"I'm going down to the beach to find Jim Libby. If you'll come along we'll have a prime sail; and most likely this is the last chance we shall have to go out with him, for his vessel leaves in the morning." "How can I go when I've got to mind this young one all the forenoon just 'cause the nurse must go an' have a sick headache? I don't believe she feels half as bad as I do!" And Walter Morse looked mournfully out over the blue waters with but little care for his baby sister, who was already toddling dangerously near the long flight of steps leading from the veranda of the large summer hotel. "Can't you coax off for a couple of hours?" the first speaker, Harry Vandyne, asked. "It's no use. Mother has gone to ride, and said I was to stay here until she came back." Harry started toward the beach, determined not to lose a single hour of pleasure because of his friend's engagements; but before he had taken half a dozen steps a sudden, and what seemed like a very happy thought, occurred to him.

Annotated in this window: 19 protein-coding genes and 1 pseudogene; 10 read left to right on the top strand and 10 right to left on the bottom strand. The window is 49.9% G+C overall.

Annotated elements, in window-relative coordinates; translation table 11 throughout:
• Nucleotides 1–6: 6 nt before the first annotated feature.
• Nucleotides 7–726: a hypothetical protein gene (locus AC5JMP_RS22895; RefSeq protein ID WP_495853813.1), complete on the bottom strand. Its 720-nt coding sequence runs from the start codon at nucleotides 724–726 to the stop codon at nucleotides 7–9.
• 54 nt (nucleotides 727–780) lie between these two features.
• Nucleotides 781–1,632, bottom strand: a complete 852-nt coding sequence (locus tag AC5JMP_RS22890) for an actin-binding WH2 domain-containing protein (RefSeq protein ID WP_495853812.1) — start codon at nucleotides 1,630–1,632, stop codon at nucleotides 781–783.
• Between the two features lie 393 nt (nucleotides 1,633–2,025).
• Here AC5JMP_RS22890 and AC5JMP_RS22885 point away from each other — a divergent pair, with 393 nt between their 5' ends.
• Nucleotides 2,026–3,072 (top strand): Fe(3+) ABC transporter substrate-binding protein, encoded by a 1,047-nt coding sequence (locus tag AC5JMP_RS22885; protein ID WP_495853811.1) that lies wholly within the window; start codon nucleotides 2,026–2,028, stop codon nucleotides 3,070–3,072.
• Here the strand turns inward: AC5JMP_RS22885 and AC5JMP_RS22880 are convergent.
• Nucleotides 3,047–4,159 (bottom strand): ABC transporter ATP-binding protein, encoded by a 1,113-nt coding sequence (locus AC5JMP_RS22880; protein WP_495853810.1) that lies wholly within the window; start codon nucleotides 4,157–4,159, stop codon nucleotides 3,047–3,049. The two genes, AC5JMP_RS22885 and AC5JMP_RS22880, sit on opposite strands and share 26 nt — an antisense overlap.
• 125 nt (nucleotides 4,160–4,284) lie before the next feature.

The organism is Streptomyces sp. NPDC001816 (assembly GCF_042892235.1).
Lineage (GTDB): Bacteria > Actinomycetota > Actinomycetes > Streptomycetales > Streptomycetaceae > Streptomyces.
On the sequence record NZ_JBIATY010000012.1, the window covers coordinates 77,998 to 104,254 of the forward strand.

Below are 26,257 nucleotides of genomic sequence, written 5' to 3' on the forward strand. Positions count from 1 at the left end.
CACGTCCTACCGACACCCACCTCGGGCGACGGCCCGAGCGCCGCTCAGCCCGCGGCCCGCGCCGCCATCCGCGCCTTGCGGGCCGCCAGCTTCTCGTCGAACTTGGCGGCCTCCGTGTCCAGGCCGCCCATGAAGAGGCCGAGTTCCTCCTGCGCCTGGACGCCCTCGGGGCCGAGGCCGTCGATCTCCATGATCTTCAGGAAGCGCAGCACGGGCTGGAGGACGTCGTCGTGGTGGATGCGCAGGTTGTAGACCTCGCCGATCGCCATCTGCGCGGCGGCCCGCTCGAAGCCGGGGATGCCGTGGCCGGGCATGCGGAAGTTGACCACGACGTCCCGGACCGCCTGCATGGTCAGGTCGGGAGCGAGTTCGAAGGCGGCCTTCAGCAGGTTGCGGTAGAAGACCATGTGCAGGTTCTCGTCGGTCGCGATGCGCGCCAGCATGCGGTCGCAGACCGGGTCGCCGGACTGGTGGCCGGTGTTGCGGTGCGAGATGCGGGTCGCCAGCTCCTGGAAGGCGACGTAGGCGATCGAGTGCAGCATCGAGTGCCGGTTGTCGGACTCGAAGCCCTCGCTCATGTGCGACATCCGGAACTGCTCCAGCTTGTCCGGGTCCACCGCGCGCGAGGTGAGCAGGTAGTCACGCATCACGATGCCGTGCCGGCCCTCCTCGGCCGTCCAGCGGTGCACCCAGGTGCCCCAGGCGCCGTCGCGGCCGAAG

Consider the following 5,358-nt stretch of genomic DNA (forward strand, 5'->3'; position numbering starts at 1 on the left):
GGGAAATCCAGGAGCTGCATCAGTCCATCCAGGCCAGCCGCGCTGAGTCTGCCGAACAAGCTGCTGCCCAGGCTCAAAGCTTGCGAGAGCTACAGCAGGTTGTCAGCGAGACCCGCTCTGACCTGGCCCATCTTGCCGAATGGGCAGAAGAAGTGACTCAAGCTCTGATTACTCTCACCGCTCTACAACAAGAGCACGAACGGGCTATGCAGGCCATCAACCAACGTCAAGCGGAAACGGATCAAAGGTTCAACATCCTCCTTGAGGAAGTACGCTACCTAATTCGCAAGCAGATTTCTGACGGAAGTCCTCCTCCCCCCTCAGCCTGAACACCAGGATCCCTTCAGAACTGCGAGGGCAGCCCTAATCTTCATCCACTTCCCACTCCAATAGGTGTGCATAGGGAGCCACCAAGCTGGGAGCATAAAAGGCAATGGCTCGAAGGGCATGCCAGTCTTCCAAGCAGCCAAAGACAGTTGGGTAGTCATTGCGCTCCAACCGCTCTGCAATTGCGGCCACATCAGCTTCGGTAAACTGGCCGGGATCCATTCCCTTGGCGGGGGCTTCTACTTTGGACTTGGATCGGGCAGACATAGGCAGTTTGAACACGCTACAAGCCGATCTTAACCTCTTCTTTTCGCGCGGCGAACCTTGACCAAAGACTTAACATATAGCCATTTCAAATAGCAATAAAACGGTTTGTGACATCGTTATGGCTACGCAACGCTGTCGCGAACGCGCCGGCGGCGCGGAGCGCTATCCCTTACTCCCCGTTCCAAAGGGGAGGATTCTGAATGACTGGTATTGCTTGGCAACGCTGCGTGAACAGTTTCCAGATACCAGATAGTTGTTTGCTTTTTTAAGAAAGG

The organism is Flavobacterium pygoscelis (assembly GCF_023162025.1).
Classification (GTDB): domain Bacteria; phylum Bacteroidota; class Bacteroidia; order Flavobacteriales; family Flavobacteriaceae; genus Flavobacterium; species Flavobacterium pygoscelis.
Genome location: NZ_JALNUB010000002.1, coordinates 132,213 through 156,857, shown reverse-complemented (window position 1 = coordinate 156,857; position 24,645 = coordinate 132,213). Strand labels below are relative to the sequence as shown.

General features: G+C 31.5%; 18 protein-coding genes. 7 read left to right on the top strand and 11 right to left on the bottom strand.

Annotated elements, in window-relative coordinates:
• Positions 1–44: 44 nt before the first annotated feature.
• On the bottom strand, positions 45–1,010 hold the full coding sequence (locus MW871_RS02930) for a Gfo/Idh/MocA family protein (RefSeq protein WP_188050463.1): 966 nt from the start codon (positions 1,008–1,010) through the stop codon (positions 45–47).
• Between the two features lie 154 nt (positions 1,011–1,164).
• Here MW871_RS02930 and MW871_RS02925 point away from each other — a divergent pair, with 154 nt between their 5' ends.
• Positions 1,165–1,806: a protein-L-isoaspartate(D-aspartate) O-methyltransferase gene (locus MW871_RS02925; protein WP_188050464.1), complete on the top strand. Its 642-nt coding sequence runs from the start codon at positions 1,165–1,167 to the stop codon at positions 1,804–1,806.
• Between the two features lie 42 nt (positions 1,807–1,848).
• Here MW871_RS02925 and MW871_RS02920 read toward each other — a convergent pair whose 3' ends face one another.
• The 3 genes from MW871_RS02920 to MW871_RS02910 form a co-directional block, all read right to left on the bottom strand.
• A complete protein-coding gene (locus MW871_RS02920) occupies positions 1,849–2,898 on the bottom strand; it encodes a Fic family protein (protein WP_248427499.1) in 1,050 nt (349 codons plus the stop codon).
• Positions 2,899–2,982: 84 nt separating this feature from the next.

Why did some Communist and Middle-Eastern dictatorships, those in China, Vietnam, North Korea, Cuba, Syria, Iraq, Libya and Iran, remained defiantly stable during the onset of a democratic age in the 1980s and early 1990s? The book offers an explanation based upon external relations - the regimes' defiance of external military or political foes - and then searches for alternative or supplementary explanations by examining the changes that occurred in these dictatorships' political structures, ideologies and economic policies during 1980-94.
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